So, my analysis of the issue is that I have a problem with my TC 3d object, not a Cura issue.  Fortunately, hanging out on here, I've learned enough about saving layout lines and layer management that it won't be a big job to refine the drawing.

I'll modify the drawing and try again (filament is cheap).

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* February 09, 2020, 06:00:12 PM
#9
Finally, success.  I made a couple of very small and simple (quick to print) objects using the same basic design as the problem one.  They printed out fine with the same Cura settings that caused a "fail" on my project.  That reinforced that the problem was in my drawing.

So, back to the drawing board (keyboard/mouse/screen?).  I found a couple of problem areas in my original object - after a lot of reading/revising I now grasp the concept of "water tight" for 3d printed objects.  I also redid the basic structure of the object.  Took a simpler approach.  Instead of using a couple of truncated cones, with a rectangular section in between, I started with cylinders.  Then was able to do a rail sweep to get the sloped sides and curved top all in one shot.  This made for a much simpler, cleaner approach.

I also got smarter with use of layers.  Kept almost every interim step on a separate layer - made edits/changes much quicker.  I ended up with almost twice as many layers as with the original drawing.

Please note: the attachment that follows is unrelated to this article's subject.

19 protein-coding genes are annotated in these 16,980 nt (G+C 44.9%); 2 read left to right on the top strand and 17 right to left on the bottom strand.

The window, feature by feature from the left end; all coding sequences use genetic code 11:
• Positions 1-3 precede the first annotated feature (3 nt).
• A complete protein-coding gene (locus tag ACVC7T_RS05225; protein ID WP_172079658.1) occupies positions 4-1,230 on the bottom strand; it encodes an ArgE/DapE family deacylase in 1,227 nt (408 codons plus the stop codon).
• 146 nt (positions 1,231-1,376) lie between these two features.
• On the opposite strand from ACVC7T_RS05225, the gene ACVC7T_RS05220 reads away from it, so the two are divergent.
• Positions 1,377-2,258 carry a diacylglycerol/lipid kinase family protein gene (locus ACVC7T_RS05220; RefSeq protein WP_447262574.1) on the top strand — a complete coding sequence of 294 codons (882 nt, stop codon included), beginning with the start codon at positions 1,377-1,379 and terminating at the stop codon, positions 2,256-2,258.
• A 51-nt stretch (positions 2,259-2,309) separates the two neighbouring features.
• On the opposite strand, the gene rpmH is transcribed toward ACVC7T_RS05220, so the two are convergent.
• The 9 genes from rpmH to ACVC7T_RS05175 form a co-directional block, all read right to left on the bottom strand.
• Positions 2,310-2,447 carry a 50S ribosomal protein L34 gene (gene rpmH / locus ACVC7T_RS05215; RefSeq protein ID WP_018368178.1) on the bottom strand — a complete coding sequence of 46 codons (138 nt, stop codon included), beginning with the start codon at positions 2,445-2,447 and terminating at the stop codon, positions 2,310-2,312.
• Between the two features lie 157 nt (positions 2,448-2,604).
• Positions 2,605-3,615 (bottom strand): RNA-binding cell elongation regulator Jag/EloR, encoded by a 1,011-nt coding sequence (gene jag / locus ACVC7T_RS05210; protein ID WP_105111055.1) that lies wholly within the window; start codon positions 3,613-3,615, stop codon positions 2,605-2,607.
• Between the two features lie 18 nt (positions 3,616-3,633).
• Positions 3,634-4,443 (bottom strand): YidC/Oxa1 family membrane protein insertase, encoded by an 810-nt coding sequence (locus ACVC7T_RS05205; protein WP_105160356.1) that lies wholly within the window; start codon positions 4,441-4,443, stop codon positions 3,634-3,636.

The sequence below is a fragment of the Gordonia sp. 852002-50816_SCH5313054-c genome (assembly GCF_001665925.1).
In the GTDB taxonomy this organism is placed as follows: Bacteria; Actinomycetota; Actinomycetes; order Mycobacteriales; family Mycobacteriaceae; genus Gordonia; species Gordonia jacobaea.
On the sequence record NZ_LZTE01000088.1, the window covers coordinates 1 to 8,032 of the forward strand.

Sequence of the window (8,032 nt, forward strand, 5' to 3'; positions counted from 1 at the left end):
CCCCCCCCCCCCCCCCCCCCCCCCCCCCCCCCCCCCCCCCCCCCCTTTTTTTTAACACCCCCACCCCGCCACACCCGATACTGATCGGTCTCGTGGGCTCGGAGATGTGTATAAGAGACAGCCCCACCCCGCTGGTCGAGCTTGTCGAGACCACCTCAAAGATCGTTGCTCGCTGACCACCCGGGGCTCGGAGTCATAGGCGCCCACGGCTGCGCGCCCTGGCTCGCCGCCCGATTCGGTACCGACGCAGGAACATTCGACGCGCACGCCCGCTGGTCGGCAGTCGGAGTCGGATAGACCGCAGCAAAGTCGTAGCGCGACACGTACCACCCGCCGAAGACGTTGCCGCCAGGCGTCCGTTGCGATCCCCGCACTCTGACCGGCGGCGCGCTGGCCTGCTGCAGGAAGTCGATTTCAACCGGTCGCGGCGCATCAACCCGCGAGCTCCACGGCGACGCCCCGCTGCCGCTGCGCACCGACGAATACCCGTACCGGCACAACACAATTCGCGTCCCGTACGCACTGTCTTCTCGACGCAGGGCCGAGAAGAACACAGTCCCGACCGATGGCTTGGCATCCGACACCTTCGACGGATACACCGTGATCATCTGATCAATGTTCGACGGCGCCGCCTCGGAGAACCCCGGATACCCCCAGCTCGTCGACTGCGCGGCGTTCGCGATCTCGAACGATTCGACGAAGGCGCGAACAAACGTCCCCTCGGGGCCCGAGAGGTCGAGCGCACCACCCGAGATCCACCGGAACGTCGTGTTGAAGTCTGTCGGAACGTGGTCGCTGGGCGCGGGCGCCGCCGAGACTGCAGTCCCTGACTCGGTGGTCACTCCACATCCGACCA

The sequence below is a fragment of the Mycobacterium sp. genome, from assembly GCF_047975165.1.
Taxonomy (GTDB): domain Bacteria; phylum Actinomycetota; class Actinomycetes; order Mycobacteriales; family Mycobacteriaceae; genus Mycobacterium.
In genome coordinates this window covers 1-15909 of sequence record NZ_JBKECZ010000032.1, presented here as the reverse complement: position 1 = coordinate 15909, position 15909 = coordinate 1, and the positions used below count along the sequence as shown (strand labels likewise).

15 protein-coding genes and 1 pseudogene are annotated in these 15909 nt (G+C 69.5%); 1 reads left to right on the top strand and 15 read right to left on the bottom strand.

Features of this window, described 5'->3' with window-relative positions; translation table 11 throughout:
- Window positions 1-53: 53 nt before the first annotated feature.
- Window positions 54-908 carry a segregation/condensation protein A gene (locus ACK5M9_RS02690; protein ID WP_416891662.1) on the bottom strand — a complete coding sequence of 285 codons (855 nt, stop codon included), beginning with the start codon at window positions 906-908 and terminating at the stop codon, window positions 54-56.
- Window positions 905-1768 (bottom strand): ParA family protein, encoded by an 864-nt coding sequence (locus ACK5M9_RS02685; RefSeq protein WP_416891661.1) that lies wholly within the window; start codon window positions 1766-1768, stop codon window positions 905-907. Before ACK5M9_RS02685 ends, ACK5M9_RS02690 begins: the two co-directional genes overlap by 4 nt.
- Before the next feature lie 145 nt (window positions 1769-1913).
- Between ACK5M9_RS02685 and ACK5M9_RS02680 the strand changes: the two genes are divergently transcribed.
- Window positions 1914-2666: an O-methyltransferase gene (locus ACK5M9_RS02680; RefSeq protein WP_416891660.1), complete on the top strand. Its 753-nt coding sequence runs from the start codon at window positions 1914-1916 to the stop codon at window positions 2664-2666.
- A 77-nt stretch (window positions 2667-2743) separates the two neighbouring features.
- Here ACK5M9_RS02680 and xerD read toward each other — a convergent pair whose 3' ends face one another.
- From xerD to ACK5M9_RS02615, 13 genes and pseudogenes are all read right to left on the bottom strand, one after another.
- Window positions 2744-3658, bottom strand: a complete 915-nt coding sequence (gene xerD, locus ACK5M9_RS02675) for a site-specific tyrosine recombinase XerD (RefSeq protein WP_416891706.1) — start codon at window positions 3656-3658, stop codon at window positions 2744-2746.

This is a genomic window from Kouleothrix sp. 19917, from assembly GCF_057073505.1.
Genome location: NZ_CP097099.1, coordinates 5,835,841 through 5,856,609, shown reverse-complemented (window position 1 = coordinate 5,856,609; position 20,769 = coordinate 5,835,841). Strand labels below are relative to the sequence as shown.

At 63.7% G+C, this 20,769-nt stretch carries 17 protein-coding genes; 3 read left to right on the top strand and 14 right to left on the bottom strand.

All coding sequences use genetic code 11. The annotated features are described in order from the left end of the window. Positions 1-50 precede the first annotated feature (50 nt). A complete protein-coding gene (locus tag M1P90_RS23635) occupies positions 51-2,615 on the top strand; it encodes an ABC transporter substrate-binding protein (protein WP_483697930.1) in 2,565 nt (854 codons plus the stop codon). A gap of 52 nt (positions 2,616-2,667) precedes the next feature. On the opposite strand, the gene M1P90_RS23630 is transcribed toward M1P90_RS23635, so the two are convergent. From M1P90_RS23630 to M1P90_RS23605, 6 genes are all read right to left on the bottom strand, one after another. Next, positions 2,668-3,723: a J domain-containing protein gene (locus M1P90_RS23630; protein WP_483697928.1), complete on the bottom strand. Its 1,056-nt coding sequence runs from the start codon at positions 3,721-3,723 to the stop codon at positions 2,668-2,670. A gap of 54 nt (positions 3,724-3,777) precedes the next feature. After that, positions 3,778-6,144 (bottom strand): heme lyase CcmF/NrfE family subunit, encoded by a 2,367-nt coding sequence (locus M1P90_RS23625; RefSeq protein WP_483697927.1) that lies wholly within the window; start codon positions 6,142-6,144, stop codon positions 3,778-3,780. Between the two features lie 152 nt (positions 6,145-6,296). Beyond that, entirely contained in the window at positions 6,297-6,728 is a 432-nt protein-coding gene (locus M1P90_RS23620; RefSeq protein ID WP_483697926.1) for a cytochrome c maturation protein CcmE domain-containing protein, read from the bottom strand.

Finally, back to the STL, Cura and printer.  Results attached.  Inside hollow kind of rough, but I was using a 0.6 mm nozzle and kind of a mid-range layer height. 

When I made the cabinet for my printer I squeezed the foot print down as much as I could.  Got carried away and didn't leave clearance for the build plate plug and cable at the rear of the cabinet.  So, made a cutout and the subject object to cover the cutout.  Last photo shows the completed object set in place on the back of the printer cabinet, ready for mounting.  (sorry, now first photo - got confused loading attachments)
« Last Edit: February 09, 2020, 06:03:02 PM by minuteman64 »

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* February 20, 2020, 08:15:30 PM
#10
You can go higher resolution than the 90 or 99 or whatever the circular segment limit is in deluxe by using regular polygons instead of circles and revolving, extruding, coning, prisming them instead of using default circular primitives.  To shell a solid TC primitive or created shape, explode the solid shape down to polylines, give the polylines the thickness you want the shell to be in 3D properties, then 3D add the thickened polylines together.  TC isn't the best with orientation of normals, so you might (probably will!) find that some of the polylines thicken outwards, others inwards.  Make the thickness negative for the contrary ones before you 3D add them.  If you want to omit a face, you can either delete the face's polylines before you add the keepers together, or you can make another object to cut out that face and boolean subtract it.  Whichever method gives the neater result is the one to use.   
« Last Edit: February 20, 2020, 08:19:58 PM by murray dickinson »